Build a dynamic UI that reacts to user input
Shiny apps are often more than just a fixed set of controls that affect a fixed set of outputs. Inputs may need to be shown or hidden depending on the state of another input, or input controls may need to be created on-the-fly in response to user input.
Shiny currently has four different approaches you can use to make your interfaces more dynamic. From easiest to most difficult, they are:
conditionalPanelfunction, which is used in
ui.Rand wraps a set of UI elements that need to be dynamically shown/hidden.
renderUIfunction, which is used in
server.Rin conjunction with the
ui.R, lets you generate calls to UI functions and make the results appear in a predetermined place in the UI.
removeUIfunctions, which are used in
server.Rand allow you to add and remove arbitrary chunks of UI code (all independent from one another), as many times as you want, whenever you want, wherever you want.
Let’s take a closer look at each approach.
Showing and Hiding Controls With
Here’s an example for adding an optional smoother to a ggplot, and choosing its smoothing method:
In this example, the select control for
smoothMethod will appear only when the
smooth checkbox is checked. Its condition is
The condition can also use
output values; they work in the same way (
output.foo gives you the value of the output
foo). If you have a situation where you wish you could use an R expression as your
condition argument, you can create a reactive expression in the server function and assign it to a new output, then refer to that output in your
condition expression. If you do this, make sure to also set
outputOptions(output, [newOutputName], suspendWhenHidden = FALSE). (This is necessary because Shiny normally doesn’t send values to the browser for outputs that are hidden or not present in the UI. In this case, however, the browser does need to know the most up-to-date output value in order to correctly evaluate the condition of the
contitionalPanel function -
suspendWhenHidden = FALSE ensures this will happen.) For example:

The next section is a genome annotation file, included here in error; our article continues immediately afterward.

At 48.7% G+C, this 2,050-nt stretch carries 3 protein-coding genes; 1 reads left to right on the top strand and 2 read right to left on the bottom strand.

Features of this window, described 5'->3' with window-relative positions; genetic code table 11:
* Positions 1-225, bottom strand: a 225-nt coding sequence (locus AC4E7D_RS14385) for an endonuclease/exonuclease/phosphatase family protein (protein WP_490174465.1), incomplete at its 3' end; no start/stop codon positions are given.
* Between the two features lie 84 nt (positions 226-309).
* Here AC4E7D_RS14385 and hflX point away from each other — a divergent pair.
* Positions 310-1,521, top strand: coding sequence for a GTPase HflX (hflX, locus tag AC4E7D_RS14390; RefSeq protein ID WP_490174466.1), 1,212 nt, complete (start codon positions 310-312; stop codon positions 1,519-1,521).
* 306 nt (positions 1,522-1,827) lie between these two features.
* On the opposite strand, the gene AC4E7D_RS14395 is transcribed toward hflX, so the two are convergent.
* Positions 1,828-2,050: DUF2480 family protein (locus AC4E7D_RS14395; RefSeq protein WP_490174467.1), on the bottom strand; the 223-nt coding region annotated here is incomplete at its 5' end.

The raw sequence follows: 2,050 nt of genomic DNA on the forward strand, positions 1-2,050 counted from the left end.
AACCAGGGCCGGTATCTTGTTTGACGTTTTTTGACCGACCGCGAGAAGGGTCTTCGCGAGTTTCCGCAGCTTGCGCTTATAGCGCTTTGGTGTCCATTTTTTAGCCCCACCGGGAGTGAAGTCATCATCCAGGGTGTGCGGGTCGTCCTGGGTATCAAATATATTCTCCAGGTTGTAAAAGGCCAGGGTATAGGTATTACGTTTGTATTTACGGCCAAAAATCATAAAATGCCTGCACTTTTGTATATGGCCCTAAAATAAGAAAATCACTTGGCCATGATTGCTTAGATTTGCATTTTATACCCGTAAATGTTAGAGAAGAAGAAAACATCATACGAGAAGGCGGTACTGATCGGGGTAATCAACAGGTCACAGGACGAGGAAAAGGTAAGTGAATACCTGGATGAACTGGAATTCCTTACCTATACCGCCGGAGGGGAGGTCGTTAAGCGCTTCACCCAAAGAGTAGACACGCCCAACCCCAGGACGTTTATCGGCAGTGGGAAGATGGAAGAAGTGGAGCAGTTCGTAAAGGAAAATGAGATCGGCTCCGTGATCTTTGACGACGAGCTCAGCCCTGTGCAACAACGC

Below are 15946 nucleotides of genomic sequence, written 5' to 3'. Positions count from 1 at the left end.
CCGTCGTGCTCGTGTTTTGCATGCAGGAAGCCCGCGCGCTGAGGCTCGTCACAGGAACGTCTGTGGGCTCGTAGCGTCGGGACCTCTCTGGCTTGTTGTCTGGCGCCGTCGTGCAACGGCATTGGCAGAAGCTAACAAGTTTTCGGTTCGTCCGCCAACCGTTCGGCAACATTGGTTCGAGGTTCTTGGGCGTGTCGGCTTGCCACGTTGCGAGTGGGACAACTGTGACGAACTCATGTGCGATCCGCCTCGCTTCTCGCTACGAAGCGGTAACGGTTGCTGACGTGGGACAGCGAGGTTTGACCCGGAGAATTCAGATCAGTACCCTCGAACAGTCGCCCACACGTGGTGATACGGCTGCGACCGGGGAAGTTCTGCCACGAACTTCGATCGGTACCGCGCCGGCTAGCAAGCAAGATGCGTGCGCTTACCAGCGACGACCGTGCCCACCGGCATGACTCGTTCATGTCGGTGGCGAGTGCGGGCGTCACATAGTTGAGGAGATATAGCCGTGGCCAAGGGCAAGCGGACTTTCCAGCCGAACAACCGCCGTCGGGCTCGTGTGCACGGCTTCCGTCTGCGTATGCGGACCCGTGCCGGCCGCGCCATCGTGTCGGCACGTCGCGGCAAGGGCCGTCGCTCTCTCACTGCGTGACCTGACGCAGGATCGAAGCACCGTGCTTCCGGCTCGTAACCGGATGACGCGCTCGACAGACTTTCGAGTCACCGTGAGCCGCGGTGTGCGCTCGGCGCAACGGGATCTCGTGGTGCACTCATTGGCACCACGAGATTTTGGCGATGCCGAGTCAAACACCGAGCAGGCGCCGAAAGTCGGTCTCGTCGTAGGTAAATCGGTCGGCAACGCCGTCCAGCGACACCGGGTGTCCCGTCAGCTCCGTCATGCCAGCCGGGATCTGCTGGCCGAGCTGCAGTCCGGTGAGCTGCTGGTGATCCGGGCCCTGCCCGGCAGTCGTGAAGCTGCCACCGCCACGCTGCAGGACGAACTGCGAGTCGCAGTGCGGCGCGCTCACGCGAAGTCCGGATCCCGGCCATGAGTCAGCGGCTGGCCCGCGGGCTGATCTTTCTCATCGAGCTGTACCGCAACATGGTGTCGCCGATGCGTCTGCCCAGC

However, since this technique requires server-side calculation (which could take a long time, depending on what other reactive expressions are executing) we recommend that you avoid using
output in your conditions unless absolutely necessary.
Creating Controls On the Fly With
Sometimes it’s just not enough to show and hide a fixed set of controls. Imagine prompting the user for a latitude/longitude, then allowing the user to select from a checklist of cities within a certain radius. In this case, you can use the
renderUI expression to dynamically create controls based on the user’s input.
renderUI works just like
renderText, and the other output rendering functions you’ve seen before, but it expects the expression it wraps to return an HTML tag (or a list of HTML tags, using
tagList). These tags can include inputs and outputs.
ui.R, use a
uiOutput to tell Shiny where these controls should be rendered.
Adding/removing UI with
Here’s a pretty simple example (also available here) of how one could use
removeUI to insert and remove text elements using a queue logic:
This function allows you to dynamically add an arbitrarily large UI object into your app, as many times as you want, whenever you want, wherever you want. Unlike
renderUI, the UI generated with
insertUI is not updatable as a whole: once it’s created, it stays there. Each new call to
insertUI creates more UI objects, in addition to the ones already there (all independent from one another). To update a part of the UI (ex: an input object), you must use the appropriate
render function or a customized